The games that shaped a generation: GameCube

14. Tales of Symphonia
Namco Tales Studio | Namco | 2004

A rollicking fantasy adventure with action-packed gameplay and lovable characters... and a plot that doesn't make a hell of a lot of sense

What made it so great?
It takes talent to transcend a nonsense plot. Symphonia's plot doesn't twist so much as it sprains. But the characters are so likable that you'll let it sail by with a shrug. Hero Lloyd is predictably naive, but it plays well off of his friend Colette's dopiness, tutor Raine's cynicism and swordsman Kratos' battle-hardened experience. You won't want to, but you'll fall in love with the cast.

Even more important are the game's battles. You take direct control of Lloyd, whose two swords make slicing up enemies simple and fun. In fact, Symphonia is that rare RPG where the battles are addictive. You'll find yourself chasing enemies with the intent to push for higher combos, and striving to earn new special attacks to optimize your strategy. Backed up by three computer-controlled allies, the battles are swift and never dull. Add in truly appealing, butter-smooth anime-style graphics and you have a game that looks great and plays better.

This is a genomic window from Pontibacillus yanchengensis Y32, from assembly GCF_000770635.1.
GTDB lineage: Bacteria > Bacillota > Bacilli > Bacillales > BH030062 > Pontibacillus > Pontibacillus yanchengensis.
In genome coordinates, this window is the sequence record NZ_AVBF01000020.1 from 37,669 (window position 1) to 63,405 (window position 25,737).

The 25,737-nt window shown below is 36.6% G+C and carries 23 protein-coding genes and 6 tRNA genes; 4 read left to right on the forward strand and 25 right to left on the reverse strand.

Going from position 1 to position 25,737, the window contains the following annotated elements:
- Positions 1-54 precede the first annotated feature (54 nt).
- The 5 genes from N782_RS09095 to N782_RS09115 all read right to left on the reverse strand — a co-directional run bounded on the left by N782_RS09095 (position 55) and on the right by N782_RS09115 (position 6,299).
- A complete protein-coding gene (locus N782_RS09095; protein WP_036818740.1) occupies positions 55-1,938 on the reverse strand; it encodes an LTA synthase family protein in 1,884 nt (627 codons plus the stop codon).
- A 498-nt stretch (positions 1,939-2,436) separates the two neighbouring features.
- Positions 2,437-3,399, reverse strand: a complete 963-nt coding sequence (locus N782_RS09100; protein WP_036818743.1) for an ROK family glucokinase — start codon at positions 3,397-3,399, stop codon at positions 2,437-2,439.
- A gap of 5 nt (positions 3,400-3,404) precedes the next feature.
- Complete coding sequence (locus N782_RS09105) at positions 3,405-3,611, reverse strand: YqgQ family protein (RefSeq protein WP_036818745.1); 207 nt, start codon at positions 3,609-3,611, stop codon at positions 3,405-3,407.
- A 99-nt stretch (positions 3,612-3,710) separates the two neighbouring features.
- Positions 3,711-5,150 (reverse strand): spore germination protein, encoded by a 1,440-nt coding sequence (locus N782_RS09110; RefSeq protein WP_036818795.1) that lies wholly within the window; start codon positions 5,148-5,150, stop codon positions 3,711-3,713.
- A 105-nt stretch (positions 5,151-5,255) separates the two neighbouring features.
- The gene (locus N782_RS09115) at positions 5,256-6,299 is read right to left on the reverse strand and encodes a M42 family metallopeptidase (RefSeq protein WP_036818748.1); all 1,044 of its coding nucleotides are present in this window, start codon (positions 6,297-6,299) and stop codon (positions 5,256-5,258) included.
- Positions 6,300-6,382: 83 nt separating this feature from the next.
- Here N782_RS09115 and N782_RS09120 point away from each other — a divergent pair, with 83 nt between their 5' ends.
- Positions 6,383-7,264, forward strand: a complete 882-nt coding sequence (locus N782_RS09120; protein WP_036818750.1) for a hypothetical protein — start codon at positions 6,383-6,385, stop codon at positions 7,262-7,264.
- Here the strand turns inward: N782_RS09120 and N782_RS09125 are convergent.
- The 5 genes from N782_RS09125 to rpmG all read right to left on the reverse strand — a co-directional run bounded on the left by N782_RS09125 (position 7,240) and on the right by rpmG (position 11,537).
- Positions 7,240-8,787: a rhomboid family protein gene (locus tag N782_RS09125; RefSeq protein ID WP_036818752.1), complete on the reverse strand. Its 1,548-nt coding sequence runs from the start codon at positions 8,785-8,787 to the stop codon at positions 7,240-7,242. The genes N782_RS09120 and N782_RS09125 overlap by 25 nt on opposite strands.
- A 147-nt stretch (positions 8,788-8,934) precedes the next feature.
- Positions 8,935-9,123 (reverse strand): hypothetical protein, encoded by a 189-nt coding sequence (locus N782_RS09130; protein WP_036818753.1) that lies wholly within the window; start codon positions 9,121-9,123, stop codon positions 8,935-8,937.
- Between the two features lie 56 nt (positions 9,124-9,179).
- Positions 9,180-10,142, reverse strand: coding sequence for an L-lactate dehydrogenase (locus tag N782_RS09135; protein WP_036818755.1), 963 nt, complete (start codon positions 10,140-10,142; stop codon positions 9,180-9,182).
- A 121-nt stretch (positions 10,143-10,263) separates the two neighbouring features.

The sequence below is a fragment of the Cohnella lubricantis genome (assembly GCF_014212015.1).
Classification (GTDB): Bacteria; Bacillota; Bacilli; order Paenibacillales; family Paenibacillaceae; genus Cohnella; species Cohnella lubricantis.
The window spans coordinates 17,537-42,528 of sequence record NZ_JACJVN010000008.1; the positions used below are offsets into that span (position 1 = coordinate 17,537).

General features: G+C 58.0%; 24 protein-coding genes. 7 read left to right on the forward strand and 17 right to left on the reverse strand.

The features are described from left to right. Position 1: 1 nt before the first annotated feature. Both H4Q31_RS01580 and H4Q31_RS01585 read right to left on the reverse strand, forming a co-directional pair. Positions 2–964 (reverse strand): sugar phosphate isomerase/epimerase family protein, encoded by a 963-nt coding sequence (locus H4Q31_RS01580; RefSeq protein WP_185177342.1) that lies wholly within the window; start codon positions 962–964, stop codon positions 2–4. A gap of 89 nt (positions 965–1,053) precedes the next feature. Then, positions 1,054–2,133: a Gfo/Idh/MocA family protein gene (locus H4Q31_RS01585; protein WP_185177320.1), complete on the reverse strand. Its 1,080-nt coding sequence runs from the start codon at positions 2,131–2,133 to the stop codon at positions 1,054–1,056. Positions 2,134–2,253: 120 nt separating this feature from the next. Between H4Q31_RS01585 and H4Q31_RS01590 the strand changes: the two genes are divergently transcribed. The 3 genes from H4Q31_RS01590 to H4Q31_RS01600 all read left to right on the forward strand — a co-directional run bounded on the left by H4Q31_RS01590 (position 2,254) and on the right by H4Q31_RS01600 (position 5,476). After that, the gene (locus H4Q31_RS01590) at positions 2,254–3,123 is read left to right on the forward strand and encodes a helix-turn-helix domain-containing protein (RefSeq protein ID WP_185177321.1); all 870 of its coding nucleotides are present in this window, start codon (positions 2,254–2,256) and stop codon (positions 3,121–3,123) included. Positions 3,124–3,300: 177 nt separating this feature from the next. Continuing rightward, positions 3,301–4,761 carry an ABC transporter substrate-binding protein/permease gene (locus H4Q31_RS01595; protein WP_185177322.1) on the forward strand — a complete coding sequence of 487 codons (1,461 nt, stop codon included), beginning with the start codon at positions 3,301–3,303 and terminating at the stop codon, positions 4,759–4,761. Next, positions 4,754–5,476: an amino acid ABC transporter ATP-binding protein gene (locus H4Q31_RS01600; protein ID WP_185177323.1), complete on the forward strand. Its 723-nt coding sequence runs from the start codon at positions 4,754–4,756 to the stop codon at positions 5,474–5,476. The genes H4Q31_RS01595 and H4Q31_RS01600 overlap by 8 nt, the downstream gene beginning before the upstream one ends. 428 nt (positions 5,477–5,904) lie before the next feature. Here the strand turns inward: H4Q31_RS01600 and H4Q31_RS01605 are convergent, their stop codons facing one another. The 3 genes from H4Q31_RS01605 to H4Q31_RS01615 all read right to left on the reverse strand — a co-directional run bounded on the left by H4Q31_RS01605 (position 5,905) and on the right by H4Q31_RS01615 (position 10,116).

Get ready to play
There's not anything you need to know to get ready for Symphonia - it's not really a sequel to any other games, and the game does a great job of teaching you the basics before throwing you to the wolves. If you're looking for a quest that'll suck up the hours, this is GameCube's numero uno RPG.

Been there, done that?
Sega's Skies of Arcadia Legends also refreshes the traditional RPG. Its characters are just as likable, but the battles are much less fun - made up for by a stunning world and an addictive story.